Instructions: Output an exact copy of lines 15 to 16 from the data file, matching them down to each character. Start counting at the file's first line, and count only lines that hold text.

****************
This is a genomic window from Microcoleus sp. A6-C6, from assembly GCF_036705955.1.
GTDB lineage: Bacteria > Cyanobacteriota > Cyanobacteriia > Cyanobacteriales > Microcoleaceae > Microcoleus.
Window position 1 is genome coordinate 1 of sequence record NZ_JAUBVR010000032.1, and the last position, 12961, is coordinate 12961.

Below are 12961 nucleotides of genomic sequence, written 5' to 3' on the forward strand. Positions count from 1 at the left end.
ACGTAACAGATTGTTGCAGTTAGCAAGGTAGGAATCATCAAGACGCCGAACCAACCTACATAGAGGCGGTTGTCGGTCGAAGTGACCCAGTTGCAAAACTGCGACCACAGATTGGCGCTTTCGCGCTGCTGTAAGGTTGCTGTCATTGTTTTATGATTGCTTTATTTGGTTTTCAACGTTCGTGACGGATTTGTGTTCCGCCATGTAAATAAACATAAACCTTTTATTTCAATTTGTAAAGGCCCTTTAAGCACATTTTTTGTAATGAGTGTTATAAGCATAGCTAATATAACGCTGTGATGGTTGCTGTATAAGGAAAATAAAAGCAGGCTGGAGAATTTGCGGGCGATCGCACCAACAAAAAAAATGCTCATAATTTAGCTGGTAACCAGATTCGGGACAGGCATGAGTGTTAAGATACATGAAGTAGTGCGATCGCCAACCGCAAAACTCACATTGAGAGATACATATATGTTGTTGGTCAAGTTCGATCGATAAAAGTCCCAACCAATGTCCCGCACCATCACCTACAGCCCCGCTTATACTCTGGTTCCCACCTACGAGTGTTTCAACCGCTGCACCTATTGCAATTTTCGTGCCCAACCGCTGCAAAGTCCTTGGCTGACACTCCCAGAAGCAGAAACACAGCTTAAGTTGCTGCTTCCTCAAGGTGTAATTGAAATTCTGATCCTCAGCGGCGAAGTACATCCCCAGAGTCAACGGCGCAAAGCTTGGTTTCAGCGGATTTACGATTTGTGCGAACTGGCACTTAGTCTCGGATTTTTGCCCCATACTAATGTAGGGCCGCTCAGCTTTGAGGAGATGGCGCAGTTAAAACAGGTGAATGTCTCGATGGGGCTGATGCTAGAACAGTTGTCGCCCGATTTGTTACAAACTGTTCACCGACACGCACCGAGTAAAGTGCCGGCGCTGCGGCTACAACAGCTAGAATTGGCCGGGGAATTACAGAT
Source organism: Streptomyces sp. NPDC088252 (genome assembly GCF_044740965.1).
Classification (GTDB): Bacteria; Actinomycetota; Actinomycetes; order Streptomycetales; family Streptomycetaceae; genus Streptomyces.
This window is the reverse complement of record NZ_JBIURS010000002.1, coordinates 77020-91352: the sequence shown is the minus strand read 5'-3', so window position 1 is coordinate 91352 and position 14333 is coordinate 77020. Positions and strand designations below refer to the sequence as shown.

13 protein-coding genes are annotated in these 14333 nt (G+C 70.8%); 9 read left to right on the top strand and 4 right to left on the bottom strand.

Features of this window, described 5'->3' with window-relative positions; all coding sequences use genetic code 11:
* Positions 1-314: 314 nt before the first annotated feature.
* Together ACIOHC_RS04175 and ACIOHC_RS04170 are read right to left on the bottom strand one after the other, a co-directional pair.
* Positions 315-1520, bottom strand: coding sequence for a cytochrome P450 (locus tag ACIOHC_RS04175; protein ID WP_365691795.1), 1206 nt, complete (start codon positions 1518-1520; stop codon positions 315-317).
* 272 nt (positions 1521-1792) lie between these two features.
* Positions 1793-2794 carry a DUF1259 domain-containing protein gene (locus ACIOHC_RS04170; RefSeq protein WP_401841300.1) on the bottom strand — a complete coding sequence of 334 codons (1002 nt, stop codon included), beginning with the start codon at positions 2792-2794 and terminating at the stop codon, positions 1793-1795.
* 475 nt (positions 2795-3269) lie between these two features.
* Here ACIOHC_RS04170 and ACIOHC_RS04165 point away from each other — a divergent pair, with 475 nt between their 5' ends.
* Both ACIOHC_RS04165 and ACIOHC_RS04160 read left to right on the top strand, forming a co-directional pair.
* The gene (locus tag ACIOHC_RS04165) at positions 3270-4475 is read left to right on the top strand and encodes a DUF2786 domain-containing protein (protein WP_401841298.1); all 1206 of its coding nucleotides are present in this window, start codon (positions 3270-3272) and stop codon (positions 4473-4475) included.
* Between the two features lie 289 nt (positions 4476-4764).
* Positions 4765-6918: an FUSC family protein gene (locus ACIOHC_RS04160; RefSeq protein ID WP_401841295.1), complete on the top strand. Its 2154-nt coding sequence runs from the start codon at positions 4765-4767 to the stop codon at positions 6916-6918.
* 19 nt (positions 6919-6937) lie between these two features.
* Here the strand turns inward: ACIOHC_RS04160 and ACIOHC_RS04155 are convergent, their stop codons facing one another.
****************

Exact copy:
* Positions 1793-2794 carry a DUF1259 domain-containing protein gene (locus ACIOHC_RS04170; RefSeq protein WP_401841300.1) on the bottom strand — a complete coding sequence of 334 codons (1002 nt, stop codon included), beginning with the start codon at positions 2792-2794 and terminating at the stop codon, positions 1793-1795.
* 475 nt (positions 2795-3269) lie between these two features.